But whether the story is true, we believe that somehow when you eat things, meaning when you eat things that you are not allowed to, meaning you are insensitive about the things you are eating, you become less sensitive to the things that you learn, the mitzvoth you observe, and to other people. This is the Gemarah’s way of telling you that this level of awareness of what you are allowed to eat and not eat is really sensitivity training to yourself. Being aware of what you are putting into your body. Fish and what does fish represent. It is really a very sophisticated level of sensitivity training and that is only the first level. If you go into Kabbalah then the Kabalists are going to describe to you each part of the body and what it represents, so I have heard.

Now what is even more incredible to me is that there is a Gemarah in the fifth chapter of Bavah Matziyah, it is page 61B, the Gemarah says that G-d said to the Jewish people, “It would have been worth it for me to take you out of Egypt simply to get you to stop eating insects.” You really have to wonder about these things because when the Gemarah says something like that, is the Gemarah saying that because these guys were really disgusted by people who eat insects or do they believe that there is something so significantly wrong with eating insects that it would have been the worst thing for the Jewish people to eat insects. The reason why I ask it is because there is a book by Marsten Bates who is an anthropologist in the University of Chicago. If you ever read Louis Thomas, so he really writes in the method of Marston Bates. It is very relaxed and pleasant to read. But my favorite book of Marston Bates is called Gluttons and Libertines. And in the title chapter of Gluttons and Libertines he describes the different eating habits of different cultures. So for us to eat a dog-yuck-, but for the Chinese to eat a dog, it is a delicacy. For us to eat a cow, yum-, but for the Hindu to eat a cow, no. Then he goes and describes eating habits you would not believe. Did you see Indiana Jones and the Temple of the Doom, So then you realize people’s eating habits are entirely different. Monkey brains to some are a delicacy, and to us I would love to eat monkey brains just they do not have a hechshur.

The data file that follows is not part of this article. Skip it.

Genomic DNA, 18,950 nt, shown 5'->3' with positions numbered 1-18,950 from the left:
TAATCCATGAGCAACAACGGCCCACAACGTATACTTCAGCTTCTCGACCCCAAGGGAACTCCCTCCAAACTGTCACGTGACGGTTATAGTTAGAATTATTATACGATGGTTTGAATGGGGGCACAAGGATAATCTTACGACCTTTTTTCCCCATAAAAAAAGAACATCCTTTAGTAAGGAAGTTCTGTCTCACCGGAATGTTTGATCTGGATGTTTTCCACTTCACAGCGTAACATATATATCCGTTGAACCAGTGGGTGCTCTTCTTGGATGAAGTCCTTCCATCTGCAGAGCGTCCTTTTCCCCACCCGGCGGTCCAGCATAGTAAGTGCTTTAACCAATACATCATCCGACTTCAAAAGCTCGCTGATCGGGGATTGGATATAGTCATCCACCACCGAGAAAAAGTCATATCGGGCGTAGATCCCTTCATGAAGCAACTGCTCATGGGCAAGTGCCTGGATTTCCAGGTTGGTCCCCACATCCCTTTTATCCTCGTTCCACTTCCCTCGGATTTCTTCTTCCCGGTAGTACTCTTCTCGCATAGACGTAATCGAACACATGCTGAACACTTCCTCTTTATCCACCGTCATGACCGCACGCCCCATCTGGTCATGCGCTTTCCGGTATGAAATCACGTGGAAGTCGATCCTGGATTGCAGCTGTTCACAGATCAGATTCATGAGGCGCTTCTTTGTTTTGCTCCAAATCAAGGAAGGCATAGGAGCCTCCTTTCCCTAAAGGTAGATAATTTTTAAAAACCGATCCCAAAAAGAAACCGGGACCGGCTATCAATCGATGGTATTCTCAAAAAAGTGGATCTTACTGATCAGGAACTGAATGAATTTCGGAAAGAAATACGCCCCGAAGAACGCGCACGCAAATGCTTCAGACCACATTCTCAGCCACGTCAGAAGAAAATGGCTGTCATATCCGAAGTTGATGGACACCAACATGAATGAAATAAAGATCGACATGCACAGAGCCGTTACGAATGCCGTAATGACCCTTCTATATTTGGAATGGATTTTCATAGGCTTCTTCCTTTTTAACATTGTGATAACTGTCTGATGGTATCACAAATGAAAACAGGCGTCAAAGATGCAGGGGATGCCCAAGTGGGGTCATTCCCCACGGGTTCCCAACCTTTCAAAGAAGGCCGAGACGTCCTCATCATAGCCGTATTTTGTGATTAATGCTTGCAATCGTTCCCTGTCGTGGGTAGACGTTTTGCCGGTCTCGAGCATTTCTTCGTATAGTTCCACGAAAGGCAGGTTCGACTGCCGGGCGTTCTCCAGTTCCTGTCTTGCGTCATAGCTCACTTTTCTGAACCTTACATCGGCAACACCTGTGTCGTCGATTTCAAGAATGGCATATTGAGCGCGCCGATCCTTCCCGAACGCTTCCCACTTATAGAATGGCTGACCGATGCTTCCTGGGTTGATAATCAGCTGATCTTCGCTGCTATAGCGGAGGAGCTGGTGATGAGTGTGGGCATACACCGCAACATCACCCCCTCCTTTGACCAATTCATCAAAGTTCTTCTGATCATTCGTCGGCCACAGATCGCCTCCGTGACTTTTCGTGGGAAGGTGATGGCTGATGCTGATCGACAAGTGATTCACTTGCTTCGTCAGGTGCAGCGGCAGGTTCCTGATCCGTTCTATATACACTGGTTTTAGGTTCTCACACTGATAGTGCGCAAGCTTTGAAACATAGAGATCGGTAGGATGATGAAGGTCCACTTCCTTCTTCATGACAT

You have to wonder when the Gemarah quotes G-d, so to speak, when G-d says it would have been worth it for me to take the Jews out of Egypt just so they would not eat this, is that just because they did not want to eat the stuff that others were eating around them? Or is it saying an incredible powerful statement by G-d that if there is one thing to do for the Jewish people to get them to stop eating insects, I would do that one thing.

So the easy way out would simply be to say they watched there really is something about eating insects that is disgusting. I do not know if any of you read the novel called the Roaches Have No King. It was a book written about human observation from the point of view of Roaches and their observations of human beings. Great book. Every roach is named. They are all hatched in the bindings of a book and each one is an expert in something else. They are all known by their names from the names of the books they have grown up in. You never read it? I have never been able to kill a roach since. It is an incredibly powerful book but when I finished it I realized why the Gemarah would say that they would quote G-d to say Ilmalei He’eleitei es yisrael eleh bishveel davar zeh shein metameem besheratzim dayo. That had I only accomplished, when I took the Jews out of Egypt, that they would stop eating insects, it would have been enough. So next week we will continue with the whys of it.